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Installing Bed Bolts


This is an old hand-me-down bed frame. Several years ago I replaced the worn and twisted metal clips that held it together with newer, beefier, metal clips. That was a mistake, as they did not last.

I am now replacing them with bed bolts. I've had great success with bed bolts. They produce a strong and solid joint that does not squeek or wiggle. I've most recently used them in the cafe cart project, but I've also used them in a another bed furniture project. Both of those projects are linked down at the bottom of this page.

The old metal clips interlock, and they seem great for the "knock-down" ability of the bed frame. But over time, they just bent, leaving a bed frame that is loose and squeaky.

First job was to disassemble the bed and bring it down to my shop.

I was trying to make this a quick project, so for most of the project I just set up the camera in the corner of the room or shop and had it shooting a photo every 5 seconds for a timelapse.

For installing the bed bolts, I need to drill a hole through the leg of the bed frame, and also into the ends of the bed rails. I can't fit a 6 foot long bed side rail under my drill press, so I need to drill into the ends with a hand drill. So, I first made a jig to guide the drilling of these holes.

Also, I wanted to add two dowels to each joint. These are mostly for aligning the joint, but they should provide a bit of support as well.

I cut a piece of wood so that it was the same width as the side rails. Then, using the drillpress, I drilled two 3/8" holes towards each end of the jig, to accommodate the 3/8" dowels. I also drilled one 7/16" hole in the center, for the bed bolt.

For drilling the ends of the rails, I attached a board to the side of the jig and clamped it to the end of the bed frame rail. I could then drill the three holes as needed. I used a bit of tape on the drill bit as a visual indicator for how deep to drill

Once the three holes were drilled I then also drilled a fourth hole into the SIDE of the side rails this hole was arranged to intersect with the end of the bed bolt hole. This is where the round brass nut is inserted that the bed bolt is fastened to.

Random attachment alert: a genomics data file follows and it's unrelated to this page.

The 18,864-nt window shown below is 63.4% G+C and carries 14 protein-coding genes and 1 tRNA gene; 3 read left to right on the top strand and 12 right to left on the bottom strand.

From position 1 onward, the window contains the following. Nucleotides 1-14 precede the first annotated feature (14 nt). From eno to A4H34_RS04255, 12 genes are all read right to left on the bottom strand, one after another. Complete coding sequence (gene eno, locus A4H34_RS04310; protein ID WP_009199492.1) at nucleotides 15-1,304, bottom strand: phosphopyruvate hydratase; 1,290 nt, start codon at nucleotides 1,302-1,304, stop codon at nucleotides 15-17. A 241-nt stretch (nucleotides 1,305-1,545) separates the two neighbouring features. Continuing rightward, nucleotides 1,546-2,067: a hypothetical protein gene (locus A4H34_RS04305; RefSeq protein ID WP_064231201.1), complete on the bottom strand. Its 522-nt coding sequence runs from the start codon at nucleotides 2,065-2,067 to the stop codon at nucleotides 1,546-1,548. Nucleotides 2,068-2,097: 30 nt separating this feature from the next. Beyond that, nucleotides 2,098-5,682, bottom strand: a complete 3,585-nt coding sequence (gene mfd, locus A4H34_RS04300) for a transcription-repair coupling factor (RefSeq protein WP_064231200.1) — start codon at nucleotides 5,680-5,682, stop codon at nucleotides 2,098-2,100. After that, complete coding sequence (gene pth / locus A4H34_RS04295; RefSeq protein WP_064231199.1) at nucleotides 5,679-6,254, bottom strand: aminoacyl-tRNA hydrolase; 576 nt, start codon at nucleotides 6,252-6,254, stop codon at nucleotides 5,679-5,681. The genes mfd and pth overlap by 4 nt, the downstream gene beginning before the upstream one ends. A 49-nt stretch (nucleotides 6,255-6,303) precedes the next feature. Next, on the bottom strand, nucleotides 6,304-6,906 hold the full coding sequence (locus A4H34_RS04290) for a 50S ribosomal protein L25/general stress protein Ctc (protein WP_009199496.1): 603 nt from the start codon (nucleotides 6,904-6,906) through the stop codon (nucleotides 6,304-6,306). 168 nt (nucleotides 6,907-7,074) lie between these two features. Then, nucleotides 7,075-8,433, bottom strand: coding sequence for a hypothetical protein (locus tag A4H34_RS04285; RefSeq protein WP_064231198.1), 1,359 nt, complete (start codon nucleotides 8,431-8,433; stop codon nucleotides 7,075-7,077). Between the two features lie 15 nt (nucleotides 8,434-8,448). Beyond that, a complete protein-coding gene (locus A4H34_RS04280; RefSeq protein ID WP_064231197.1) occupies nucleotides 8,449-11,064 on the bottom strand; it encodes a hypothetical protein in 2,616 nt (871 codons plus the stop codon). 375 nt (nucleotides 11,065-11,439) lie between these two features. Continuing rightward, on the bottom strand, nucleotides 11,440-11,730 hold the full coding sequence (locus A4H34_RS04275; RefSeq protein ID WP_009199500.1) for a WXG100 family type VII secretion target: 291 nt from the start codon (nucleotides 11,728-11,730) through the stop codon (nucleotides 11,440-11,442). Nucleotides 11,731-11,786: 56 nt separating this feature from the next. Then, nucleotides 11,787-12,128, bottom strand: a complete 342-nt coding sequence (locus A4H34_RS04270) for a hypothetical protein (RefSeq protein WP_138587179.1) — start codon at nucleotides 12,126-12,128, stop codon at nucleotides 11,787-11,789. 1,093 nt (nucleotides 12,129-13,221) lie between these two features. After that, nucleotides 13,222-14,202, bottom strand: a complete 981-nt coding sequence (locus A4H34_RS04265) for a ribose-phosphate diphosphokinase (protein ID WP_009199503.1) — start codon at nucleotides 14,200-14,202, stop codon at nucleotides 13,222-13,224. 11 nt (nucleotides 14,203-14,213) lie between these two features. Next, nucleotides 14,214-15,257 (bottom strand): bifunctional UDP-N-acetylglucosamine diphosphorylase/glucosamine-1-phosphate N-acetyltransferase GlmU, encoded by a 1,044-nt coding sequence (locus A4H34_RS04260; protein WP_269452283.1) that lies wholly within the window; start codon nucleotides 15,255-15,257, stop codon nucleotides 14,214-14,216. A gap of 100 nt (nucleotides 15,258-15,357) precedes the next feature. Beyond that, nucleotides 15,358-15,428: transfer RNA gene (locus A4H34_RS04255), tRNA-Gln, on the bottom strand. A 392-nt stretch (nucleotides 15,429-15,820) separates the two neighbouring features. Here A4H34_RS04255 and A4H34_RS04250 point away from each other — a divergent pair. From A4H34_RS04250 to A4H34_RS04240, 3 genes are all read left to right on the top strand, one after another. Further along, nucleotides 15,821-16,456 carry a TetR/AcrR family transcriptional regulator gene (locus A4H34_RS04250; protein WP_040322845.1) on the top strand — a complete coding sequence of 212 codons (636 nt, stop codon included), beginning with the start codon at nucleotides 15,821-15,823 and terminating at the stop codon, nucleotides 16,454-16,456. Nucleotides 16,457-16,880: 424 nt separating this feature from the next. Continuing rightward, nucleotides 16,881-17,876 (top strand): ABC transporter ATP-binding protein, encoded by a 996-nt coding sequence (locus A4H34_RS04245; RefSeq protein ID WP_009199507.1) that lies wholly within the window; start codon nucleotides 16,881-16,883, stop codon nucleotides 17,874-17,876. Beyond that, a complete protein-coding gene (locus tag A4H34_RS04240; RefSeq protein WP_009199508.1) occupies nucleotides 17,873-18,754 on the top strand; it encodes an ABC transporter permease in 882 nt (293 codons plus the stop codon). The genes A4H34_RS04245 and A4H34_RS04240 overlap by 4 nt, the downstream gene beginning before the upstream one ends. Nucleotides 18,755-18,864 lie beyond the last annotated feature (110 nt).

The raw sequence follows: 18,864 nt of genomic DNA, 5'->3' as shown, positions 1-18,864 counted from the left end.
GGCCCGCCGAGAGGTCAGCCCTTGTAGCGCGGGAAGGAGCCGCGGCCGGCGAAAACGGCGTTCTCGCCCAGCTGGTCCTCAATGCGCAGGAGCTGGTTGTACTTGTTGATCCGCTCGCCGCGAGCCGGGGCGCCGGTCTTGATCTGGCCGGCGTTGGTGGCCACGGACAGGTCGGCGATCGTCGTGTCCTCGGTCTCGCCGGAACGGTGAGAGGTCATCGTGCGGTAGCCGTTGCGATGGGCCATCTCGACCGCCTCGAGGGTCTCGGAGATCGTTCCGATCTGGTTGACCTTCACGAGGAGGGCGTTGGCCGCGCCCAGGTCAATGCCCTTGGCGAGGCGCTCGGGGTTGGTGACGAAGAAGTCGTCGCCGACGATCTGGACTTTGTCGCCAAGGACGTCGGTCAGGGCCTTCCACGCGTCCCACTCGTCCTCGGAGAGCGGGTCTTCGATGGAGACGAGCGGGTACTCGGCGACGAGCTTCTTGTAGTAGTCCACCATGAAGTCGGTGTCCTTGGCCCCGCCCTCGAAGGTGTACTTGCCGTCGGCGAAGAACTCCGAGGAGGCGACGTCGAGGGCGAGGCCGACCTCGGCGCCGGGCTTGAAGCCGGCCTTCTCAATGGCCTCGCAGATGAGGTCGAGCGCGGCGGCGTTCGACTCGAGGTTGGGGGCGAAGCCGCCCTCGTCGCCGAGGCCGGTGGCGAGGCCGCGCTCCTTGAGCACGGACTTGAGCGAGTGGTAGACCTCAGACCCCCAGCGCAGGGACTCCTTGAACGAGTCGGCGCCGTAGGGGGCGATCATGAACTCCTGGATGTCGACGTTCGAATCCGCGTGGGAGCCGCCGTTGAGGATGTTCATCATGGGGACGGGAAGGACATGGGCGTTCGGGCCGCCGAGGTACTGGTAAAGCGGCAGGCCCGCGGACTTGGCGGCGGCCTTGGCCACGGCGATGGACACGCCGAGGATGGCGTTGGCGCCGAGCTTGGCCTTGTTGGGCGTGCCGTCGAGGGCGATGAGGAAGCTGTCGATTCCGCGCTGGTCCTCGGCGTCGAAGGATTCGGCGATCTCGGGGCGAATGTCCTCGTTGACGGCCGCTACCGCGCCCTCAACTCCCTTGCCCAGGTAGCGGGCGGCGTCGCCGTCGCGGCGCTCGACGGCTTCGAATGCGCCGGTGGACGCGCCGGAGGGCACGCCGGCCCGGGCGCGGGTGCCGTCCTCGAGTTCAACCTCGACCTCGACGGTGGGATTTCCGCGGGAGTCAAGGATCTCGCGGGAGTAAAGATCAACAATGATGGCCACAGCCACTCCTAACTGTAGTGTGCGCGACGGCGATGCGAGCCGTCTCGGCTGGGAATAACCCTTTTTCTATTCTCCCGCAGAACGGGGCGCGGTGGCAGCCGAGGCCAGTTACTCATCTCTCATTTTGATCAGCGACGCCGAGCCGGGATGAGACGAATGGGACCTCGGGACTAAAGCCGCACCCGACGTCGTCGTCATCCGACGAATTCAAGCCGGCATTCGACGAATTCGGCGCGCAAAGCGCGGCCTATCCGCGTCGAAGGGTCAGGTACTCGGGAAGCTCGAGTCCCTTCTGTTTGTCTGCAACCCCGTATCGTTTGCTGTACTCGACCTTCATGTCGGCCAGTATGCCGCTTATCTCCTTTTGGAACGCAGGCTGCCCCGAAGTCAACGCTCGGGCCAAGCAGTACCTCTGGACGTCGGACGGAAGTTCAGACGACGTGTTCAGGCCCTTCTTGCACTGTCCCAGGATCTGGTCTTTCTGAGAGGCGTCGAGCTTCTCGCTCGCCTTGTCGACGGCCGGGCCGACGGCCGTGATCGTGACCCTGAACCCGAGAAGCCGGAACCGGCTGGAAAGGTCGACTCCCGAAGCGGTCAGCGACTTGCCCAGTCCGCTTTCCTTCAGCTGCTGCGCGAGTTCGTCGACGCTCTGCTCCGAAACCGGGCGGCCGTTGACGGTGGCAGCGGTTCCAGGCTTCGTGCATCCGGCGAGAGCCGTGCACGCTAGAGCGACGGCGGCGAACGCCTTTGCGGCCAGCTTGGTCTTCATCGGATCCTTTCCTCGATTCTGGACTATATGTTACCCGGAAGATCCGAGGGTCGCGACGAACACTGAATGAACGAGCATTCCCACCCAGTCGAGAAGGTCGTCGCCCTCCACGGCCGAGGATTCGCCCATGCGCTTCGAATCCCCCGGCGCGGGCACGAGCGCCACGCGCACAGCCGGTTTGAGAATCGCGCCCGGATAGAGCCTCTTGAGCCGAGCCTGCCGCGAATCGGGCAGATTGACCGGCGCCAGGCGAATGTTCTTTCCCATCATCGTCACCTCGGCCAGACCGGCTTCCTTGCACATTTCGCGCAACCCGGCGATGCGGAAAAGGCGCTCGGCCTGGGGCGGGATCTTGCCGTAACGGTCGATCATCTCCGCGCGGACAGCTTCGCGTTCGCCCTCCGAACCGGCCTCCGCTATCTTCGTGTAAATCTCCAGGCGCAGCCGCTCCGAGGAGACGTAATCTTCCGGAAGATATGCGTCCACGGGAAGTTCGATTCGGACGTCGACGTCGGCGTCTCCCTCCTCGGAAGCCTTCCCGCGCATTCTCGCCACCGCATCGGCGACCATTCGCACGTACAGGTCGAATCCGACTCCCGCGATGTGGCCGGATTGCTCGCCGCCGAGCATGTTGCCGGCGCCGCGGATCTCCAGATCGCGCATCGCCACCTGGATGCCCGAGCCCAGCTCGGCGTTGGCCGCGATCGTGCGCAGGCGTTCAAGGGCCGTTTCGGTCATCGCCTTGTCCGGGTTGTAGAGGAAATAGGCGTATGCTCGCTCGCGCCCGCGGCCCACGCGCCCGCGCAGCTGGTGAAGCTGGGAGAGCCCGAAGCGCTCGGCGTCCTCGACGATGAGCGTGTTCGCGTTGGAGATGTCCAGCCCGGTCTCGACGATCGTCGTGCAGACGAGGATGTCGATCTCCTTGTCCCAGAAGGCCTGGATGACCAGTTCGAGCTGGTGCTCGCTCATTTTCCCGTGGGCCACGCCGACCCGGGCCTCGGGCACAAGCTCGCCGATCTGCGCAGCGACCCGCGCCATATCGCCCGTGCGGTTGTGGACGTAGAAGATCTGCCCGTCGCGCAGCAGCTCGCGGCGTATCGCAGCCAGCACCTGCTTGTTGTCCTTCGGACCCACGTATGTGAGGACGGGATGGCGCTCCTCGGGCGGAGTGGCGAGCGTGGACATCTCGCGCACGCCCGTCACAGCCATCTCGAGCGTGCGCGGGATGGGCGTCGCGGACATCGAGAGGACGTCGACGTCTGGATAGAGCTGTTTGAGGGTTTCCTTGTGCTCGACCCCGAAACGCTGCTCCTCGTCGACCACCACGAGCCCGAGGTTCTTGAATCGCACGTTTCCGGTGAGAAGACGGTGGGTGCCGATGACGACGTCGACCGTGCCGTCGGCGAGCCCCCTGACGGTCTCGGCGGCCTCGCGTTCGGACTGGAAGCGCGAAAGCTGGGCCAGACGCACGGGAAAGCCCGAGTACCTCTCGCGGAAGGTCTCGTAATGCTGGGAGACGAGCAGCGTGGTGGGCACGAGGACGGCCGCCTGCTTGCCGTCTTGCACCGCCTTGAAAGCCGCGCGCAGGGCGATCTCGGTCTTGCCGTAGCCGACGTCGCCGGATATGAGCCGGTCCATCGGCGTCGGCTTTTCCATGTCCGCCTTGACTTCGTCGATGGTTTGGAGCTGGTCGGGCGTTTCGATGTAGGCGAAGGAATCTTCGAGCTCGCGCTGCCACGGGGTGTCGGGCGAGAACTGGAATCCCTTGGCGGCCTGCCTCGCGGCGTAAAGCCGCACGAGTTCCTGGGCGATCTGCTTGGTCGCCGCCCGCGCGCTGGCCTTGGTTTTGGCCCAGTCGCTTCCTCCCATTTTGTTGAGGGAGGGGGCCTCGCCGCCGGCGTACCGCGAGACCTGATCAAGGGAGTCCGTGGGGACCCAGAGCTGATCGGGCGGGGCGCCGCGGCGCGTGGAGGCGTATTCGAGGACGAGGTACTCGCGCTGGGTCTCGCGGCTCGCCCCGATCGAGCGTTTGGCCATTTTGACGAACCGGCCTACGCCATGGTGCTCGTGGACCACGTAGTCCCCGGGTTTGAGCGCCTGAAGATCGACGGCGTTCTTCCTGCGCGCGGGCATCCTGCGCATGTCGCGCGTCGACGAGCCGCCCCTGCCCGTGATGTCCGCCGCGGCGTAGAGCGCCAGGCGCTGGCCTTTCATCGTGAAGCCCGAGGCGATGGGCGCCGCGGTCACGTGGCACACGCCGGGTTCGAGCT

I placed painters tape on the headboard and footboard BEFORE I disassembled it, to indicate where the side rails attach to the headboard and footboard. I used that tape now to position the drilling jig. I also double checked this with a combination square to make sure that the jig was parallel to the edge of the bed frame leg. I clamed the drilling jig in position and then drilled the three holes that I needed.

One problem is that the bed frame legs are very thick -- Five inches thick. I do not have any extra long drill bits, so I had to get creative. I first drilled into the leg using the drilling guide jig. I then removed the jig, which allowed me to continue to drill the bolt hole deeper still. I finally used a 3/8" spade bit -- which was my absolute longest drill bit in that diameter -- to drill as deep as it would go. Spade bits are bit on the rough side, so I did not use it for the entire hole.

This drill bit was JUST long enough for the point of it to poke out the other side of the leg.

I could then flip over the headboard/footboard and locate that small hole, and use it to drill the required countersink from the other side.

The other issue I faced is that these bed bolts were only five inches long, and the bed frame legs were ALSO five inches thick. Therefore I needed to drill a countersink a full two inches deep, in order to allow the bed bolt to extend two inches into the side rails.

After all the drilling was complete, I could bring the bed frame back upstairs and re-assemble it. Here you can see how two dowels are added. These mostly help with aligning the side rails to the footboard. Otherwise with just one bed bolt, the side rails could just spin in place. The dowel holes keep it locked into the proper orientation. They also provide a bit of support and strenth as well.

Next two photos show inserting and fastening the bed bolt with a ratchet. The bed bolt is fed through the hole in the leg, and into the matching hole in the side rail. The brass barrel nut is then slipped into the side hole in the side rail, and the bolt is attached to the barrel nut, which secures the side rail firmly to the headboard or footboard.

Here is an overview of the assembled frame.

The next two photos show a close-up of the side rail, from the inside and from the outside, with the bed bolt and barrel nut fully in place and tighted down. The inside looks pretty rough, where I removed the old metal clip hardware, but that will all be hidden by the box spring.

At this time, I did not try to clean up or re-stain the bed frame. This project was just about replacing the hardware with bed bolts.

Some of the Tools/Supplies Used In This Project: (Affiliate Links)

Bed Bolts at Lee Valley Tools (non-affiliate)
Similar items at Amazon
NOTE: I bought my bed bolts at Lee Valley. Amazon appears to carry similar items, but watch out, many of these seem designed for cribs. You'll want 5" or 120mm or longer bolts. Also note the Lee Valley ones come with washers, and the ones I see on Amazon don't seem to do so.


SensGard ZEM hearing protection
Stanley Leverlocks -- love these tape measures
Other auto-locking tape measures
Robertson Screwdrivers
Robertson Screws
AKA Square Screws
Robertson Driver bits also
Picquic — some of the best “multi-bit” screwdrivers around
(But get the ones with Robertson tips!)
Torx Screwdrivers (If you must)
Hitachi 10.8V Tools
Ridgid compact 12V drill

As an Amazon Associate I earn from qualifying purchases you make using my affiliate links.


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See Also:

Shaker Style Bed

Harvest Table (Part 1)

Writing Desk in a Weekend

Mobile Cafe Cart